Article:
High variability in the microbial composition was observed between individuals (3–7 birds) within each diet and section (Table S2B). The average similarity of individuals in the studied sections ranged in the crop digesta from 29 to 82% and crop mucosa from 29 to 73%. In the ileum digesta the observed similarity of individuals was between 19 and 49% and in the ileum mucosa 25–47%. The caeca showed the lowest similarity of individuals, namely 17–38% in digesta and 30–39% in mucosa samples. The crop is dominated by Lactobacillus (Hagen et al., 2005; Stanley et al., 2014; Witzig et al., 2015), explaining the higher values of similarity and its simple structured microbiota when compared to other sections of the GIT. In ileum and caeca sections, the more diverse microbial communities are responsible for phytate degrading activities (Palacios et al., 2008), degrading complex organic substrates, and to the production of short chain fatty acids (SCFA; Stanley et al., 2013b; Mann et al., 2014; Choi et al., 2015). The average similarity decreased in these sections, perhaps related to the presence of a higher number of OTUs. Taking as an example diet H (with all supplements) and diet A (without any supplement), a variation in the relative abundance of predominant families was observed between the replicates in each section (Figures S1A,B). The variability between individuals has been previously reported in two studies that characterized chicken caeca (Stanley et al., 2013b; Sergeant et al., 2014) and in cattle feces (Durso et al., 2010). Furthermore, human studies found inter-individual differences in mucosa associated microbiota from colon and rectum samples (Hong et al., 2011). These studies showed that, independently of the core microbiota colonization, there is a great variation in the relative abundance of the bacterial community between individuals. A possible explanation is that shifts in microbial composition are influenced by the initially colonizing microbiota, diet, and immune system of the host (Donaldson et al., 2015).
Exploring the bacterial community structure of the 281 samples, regardless of the diet, a great distinction between crop, ileum, and caeca was found to exist (p = 0.001; Figure 1A and Figure S2A). This confirms similar results from previous studies (Stanley et al., 2014; Witzig et al., 2015). For the first time, and in all three sections analyzed, a separation was observed between digesta and mucosa samples (p = 0.001; Figure 1B). Additionally, PERMANOVA results using the total number of OTUs indicated that two way interactions, diet × section and section × type of sample, were significantly different (p < 0.05), showing that the type of community depends on the diet and section studied and on the interactive effect of section and type of sample.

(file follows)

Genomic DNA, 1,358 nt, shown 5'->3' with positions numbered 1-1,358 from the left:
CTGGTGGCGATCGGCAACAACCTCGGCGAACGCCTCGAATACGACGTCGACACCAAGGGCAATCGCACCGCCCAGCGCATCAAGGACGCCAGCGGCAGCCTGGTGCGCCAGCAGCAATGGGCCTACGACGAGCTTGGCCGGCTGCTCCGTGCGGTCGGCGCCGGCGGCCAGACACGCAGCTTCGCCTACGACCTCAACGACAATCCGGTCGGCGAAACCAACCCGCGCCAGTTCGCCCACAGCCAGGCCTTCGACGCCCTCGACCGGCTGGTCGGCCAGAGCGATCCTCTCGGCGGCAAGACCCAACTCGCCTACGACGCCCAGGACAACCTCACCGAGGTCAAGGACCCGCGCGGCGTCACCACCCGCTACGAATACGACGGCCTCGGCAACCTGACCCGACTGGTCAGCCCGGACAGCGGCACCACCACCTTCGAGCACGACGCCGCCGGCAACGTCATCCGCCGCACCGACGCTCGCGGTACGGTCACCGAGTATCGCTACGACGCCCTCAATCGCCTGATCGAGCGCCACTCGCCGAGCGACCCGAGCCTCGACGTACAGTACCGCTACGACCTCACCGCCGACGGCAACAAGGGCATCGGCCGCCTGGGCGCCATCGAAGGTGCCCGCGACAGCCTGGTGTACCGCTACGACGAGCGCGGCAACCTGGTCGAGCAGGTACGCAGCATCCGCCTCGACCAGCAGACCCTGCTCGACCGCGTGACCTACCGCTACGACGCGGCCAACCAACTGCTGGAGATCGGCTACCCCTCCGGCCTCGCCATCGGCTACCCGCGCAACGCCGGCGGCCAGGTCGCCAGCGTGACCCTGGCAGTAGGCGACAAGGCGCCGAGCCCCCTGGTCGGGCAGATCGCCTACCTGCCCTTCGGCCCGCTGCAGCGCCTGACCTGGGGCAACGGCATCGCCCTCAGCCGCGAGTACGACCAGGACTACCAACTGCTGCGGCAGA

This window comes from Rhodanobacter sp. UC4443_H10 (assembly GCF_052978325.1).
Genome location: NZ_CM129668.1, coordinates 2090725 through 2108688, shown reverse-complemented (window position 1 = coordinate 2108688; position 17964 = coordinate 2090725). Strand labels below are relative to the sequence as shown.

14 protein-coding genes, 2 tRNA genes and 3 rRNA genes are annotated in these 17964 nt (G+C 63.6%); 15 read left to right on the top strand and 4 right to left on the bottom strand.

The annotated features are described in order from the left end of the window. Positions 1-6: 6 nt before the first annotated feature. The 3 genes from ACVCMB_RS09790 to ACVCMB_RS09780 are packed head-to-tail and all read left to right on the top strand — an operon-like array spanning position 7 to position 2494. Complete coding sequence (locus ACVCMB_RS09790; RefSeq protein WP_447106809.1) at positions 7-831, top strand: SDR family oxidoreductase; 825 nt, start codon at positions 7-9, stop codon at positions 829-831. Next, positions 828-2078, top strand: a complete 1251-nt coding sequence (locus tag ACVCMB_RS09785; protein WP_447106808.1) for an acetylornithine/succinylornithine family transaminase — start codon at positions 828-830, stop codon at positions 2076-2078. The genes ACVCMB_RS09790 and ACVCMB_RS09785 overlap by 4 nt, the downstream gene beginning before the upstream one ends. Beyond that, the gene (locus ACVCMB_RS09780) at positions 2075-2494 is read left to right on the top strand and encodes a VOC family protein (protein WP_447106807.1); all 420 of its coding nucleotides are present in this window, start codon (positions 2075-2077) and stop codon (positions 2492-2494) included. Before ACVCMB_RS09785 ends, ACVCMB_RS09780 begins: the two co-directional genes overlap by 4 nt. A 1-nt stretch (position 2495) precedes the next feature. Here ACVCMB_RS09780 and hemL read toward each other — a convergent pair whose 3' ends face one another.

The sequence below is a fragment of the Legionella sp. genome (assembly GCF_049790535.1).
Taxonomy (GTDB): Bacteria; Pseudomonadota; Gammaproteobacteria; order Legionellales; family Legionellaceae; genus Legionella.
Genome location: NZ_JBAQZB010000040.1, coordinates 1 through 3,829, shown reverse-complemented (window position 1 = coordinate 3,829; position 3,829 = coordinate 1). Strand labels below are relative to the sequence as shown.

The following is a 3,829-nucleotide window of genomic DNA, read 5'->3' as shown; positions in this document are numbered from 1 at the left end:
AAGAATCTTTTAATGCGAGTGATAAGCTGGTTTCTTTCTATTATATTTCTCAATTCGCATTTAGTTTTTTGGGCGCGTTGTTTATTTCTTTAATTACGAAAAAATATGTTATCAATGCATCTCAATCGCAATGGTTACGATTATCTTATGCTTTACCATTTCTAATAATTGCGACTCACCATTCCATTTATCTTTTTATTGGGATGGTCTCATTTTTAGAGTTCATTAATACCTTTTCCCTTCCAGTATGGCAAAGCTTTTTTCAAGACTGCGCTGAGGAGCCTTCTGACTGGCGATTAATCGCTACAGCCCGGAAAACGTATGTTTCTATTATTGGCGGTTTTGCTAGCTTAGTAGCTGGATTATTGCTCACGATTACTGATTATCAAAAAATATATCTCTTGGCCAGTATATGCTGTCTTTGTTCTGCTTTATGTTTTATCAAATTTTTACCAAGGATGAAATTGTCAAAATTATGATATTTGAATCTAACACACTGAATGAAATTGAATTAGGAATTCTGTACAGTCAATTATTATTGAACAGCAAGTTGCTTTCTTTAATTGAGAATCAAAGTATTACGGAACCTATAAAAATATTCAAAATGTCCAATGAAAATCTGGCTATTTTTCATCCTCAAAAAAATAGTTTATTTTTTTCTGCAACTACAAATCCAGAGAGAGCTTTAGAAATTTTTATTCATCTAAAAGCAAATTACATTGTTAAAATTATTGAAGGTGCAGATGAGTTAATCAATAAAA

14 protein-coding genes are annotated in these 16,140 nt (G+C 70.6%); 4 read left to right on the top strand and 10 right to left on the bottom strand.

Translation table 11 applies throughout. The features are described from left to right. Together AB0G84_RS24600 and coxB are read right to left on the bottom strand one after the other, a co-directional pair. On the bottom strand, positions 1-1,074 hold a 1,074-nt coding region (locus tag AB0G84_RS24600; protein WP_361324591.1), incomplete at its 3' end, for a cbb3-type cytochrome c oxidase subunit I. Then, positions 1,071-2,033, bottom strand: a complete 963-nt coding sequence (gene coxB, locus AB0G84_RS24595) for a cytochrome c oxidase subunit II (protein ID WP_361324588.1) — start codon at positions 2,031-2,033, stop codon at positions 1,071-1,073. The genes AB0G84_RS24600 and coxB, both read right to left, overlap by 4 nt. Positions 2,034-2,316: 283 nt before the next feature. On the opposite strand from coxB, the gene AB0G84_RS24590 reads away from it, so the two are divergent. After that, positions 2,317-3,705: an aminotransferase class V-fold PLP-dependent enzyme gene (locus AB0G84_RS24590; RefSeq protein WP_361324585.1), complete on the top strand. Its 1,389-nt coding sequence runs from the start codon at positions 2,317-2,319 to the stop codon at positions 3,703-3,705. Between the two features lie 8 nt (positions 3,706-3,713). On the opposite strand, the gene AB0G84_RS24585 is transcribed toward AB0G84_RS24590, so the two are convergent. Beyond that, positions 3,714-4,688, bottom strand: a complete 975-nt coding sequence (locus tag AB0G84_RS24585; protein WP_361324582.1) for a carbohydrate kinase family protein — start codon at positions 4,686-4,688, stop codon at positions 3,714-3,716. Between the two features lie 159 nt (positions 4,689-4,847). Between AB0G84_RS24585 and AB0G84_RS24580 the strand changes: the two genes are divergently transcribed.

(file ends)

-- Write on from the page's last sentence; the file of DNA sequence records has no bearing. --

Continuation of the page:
Figure 1. Global bacterial community structure of 281 samples. Sequencing data was standardized prior to the use of Bray-Curtis similarity algorithm. Non-metric multi-dimensional scaling (nMDS) plot illustrates: (A) crop, ileum and caeca samples, and (B) digesta and mucosa samples. The symbols represent a unique sample comprising all OTUs and its abundance information. (C) Venn diagram of the OTUs common/unique to each type of sample in the crop, ileum, and caeca. Overlapping areas show the OTUs shared between digesta and mucosa samples.
Crop samples comprised 690 OTUs shared between digesta and mucosa, a further 66 OTUs were specific to digesta and 583 OTUs to mucosa samples (Figure 1C). The diversity indices showed on average the lowest Pielou's evenness and Shannon diversity for both digesta (0.33 and 1.47, respectively) and mucosa (0.35 and 1.88, respectively), which is in accordance with previous studies (Hagen et al., 2005; Witzig et al., 2015). A similar diversity was observed in ileum digesta; however, an increase in diversity was detected in the ileum mucosa (Pielou's evenness = 0.49 and Shannon diversity = 2.9). Specific OTUs belonging to ileum digesta and mucosa samples were 64 and 490, respectively, while 1189 OTUs were observed in both (Figure 1C). The higher microbial diversity could be attributed to more suitable physicochemical conditions that allow a better establishment of complex microbiota and influence their nutrient availability (Stanley et al., 2014). Caecal digesta and mucosa samples resulted in the highest OTUs evenness (0.68 and 0.73, respectively) and diversity (4.15 and 4.6, respectively), when compared with all other sections. In the caeca digesta and mucosa 1302 OTUs were detected. A total of 24 OTUs were only detected in the digesta and 303 in the mucosa of caeca (Figure 1C). Overall, mucosa samples shared more OTUs between the three sections than digesta samples (Figure S2B). Several studies have shown that this higher diversity in the caeca is due to the low passage rate, pH, and the presence of small and soluble particles, which enhance the role of the microorganisms in assimilation of nutrients from food, in producing vitamins, and amino acids (Zhu et al., 2002; Sergeant et al., 2014), and protecting the host against pathogens (Stanley et al., 2014). Mucosa samples showed higher species diversity than digesta in all GIT sections. Most of the studies characterizing chicken microbiota have focused on digesta of the different GIT sections (Deusch et al., 2015; Waite and Taylor, 2015). The mucosa or mucous layer, which is mainly composed by mucins and glycan, help the colonization of some groups of microorganisms in the gut (Donaldson et al., 2015).